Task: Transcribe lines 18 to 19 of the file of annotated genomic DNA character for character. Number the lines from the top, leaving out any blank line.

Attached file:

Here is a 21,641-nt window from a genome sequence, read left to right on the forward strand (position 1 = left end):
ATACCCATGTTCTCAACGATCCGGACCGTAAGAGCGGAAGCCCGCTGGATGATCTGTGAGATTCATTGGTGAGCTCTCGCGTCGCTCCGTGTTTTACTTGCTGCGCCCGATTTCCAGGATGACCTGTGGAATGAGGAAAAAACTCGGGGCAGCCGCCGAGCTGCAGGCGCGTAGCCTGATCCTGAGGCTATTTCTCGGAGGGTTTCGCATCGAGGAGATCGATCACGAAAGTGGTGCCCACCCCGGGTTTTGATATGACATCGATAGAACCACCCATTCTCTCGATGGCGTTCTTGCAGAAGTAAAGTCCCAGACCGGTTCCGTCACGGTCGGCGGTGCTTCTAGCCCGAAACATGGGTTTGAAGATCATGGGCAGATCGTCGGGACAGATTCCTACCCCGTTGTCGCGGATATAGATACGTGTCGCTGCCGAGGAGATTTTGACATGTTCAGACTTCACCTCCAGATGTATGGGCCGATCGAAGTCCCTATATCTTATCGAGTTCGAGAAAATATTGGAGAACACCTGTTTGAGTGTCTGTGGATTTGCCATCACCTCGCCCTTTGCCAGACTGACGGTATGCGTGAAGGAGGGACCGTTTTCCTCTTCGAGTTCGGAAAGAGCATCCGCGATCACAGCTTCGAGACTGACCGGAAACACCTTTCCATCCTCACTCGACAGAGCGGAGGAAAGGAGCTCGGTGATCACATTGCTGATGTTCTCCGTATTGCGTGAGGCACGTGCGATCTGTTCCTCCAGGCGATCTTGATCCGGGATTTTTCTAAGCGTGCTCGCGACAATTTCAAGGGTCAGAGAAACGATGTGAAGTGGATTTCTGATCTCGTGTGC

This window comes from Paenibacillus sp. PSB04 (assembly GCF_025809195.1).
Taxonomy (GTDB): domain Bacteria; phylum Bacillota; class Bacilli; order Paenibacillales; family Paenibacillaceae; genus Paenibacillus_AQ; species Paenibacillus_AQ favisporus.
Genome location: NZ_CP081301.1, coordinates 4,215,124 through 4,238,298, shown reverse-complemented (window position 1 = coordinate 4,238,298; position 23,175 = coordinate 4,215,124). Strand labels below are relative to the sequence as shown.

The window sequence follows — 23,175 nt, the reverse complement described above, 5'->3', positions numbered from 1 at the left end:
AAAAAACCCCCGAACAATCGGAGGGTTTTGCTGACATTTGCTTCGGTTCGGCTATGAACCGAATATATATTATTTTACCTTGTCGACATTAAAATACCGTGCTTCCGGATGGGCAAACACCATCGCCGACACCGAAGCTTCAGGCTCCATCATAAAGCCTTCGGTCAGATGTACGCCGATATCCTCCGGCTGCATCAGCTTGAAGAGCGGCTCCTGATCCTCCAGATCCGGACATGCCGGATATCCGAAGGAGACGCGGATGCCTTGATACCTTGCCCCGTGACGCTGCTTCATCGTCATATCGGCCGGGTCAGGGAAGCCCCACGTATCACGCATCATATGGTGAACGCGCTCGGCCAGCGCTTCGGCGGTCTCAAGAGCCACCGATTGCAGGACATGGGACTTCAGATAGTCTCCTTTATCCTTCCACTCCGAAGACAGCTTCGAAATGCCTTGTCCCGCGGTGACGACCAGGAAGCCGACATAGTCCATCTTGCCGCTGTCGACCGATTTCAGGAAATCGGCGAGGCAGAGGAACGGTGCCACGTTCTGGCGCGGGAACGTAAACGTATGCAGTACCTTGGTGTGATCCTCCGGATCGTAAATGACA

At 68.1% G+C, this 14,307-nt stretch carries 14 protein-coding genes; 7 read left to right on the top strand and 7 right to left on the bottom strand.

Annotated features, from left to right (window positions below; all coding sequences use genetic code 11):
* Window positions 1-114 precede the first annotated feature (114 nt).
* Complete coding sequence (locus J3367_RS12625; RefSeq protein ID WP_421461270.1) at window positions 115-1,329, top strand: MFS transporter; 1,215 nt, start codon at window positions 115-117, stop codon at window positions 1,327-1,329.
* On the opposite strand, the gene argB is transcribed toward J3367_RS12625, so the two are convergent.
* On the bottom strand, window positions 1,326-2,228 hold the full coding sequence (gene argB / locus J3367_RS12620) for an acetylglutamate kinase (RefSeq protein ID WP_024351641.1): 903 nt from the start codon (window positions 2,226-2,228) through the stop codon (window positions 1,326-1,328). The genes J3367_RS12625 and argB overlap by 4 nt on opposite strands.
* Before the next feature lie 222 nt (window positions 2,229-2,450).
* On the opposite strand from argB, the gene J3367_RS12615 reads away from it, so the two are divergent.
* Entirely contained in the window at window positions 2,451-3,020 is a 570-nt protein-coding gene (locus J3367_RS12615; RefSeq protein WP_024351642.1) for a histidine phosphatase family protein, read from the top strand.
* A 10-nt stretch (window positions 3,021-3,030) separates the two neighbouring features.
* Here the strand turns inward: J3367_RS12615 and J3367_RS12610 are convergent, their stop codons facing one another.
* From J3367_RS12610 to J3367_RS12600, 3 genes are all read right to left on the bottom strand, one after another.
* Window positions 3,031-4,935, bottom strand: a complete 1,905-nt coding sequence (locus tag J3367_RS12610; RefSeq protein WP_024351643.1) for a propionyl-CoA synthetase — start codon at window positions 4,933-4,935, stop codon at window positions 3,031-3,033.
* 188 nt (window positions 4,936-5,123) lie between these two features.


* Here the strand turns inward: J3367_RS12615 and J3367_RS12610 are convergent, their stop codons facing one another.
* From J3367_RS12610 to J3367_RS12600, 3 genes are all read right to left on the bottom strand, one after another.